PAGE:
The basics of body language
At presentation skills training it’s always drilled into you that it’s not necessarily what you say, but how you say it. So you could be delivering the most brilliant speech ever, but if it’s done badly – mumbling, monotone, no eye contact, etc – then you may as well be reciting a nursery rhyme for all that your audience will take away from their experience. Perhaps a little extreme, but one aspect of delivery is body language. It’s a key part of how you present yourself, whether it’s in a speech, an interview or presentation. Every eyebrow twitch, hair twirl, eye movement or leg-crossing can indicate something about you.
Whilst we’re certainly not experts on the subject, we’ve done some research to offer you some top tips on understanding body language so that you can hopefully make it work in your favour.
1) First impressions really count. When first meeting people it’s vital to make a good impression – make sure you have a firm (but not too firm) handshake with no sweaty palms; make proper eye contact (but don’t stare); be alert, if sitting down make sure you have a relaxed but upright posture.
2) Learn the art of ‘mirroring’. This is when you pick up gestures and tone from a person and ‘mirror’ what they are doing. When done in a subtle way this is often said to make people feel more comfortable in your presence as it’s often something that occurs between close friends and family members. Don’t be too obvious though as otherwise people might assume that you’re making a mockery of them.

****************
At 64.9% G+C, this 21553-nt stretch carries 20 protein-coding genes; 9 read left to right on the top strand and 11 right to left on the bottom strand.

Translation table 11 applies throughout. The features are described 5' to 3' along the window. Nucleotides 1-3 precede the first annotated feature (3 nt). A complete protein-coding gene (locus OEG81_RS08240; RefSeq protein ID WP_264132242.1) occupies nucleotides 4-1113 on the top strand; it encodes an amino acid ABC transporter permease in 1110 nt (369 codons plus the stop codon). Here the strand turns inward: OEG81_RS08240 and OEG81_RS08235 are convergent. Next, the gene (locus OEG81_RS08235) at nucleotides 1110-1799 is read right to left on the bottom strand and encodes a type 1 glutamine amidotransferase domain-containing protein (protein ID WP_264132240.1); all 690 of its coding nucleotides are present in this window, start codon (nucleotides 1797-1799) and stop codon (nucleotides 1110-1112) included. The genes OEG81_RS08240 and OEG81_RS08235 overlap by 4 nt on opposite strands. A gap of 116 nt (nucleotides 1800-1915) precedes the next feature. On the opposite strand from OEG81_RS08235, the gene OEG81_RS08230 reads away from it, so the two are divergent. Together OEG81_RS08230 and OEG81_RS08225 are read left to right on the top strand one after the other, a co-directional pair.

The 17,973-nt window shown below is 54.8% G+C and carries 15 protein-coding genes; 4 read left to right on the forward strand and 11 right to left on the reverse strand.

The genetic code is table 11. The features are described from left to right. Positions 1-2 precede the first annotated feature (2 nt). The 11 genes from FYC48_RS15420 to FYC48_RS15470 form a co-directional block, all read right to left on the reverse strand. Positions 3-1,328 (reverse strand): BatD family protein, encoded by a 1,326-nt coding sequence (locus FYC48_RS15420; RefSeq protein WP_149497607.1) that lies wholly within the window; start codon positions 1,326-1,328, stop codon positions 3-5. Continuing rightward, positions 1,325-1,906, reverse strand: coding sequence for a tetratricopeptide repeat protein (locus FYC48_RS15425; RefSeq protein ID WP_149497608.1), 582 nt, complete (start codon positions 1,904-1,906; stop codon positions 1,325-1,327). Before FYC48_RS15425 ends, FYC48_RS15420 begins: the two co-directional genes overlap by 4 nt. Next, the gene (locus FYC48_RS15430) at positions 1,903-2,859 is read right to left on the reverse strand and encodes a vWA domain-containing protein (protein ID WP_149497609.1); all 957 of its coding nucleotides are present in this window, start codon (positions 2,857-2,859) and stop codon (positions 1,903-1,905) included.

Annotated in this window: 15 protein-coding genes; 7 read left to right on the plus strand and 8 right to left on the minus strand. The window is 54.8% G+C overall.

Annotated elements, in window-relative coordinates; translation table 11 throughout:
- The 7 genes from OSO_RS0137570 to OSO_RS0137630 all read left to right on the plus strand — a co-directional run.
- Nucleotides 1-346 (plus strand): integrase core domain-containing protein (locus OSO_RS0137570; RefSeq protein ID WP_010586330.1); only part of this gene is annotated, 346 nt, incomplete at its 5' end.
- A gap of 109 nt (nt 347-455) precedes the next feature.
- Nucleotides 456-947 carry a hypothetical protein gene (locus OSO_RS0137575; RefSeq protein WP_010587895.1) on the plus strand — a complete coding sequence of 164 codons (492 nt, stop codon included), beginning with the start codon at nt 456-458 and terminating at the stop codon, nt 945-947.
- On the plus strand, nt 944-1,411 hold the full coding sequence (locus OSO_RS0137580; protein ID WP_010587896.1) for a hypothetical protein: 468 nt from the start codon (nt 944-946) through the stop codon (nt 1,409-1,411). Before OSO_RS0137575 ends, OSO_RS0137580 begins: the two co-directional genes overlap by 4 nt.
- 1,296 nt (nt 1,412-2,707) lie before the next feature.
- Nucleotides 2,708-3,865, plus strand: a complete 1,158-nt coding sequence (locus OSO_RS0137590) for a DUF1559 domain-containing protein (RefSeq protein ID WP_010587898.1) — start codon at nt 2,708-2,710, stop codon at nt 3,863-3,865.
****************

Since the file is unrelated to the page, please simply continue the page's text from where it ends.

3) Be ‘arm aware’. What are your arms and hands doing? Crossing your arms across your chest can be viewed as defensive, expressing opposition or being insecure; if sitting at a table, folding your hands in your lap or having them under the table can be viewed as untrustworthy; wringing your hands can be seen as a sign of nervousness; and when presenting an idea or talking be wary about being too wild in your gestures.
4) Respect personal space. Never get too close to someone, especially in a workplace situation, unless you know them really well. People can really take offence; it can create nervous tension and create a negative atmosphere.
5) Are you flirting with me? Women especially can have a minefield to manoeuvre round when it comes to body language being interpreted as flirtatious behaviour, for example stroking your neck (nervous) or fiddling with your hair (anxious). Be wary of this, especially when dealing with people of the opposite sex.
Another tip worth noting is for doing presentations and speeches – film yourself practicing and then play it back without any sound. You will notice any nervous ‘tics’ or repetitive actions as well as what works.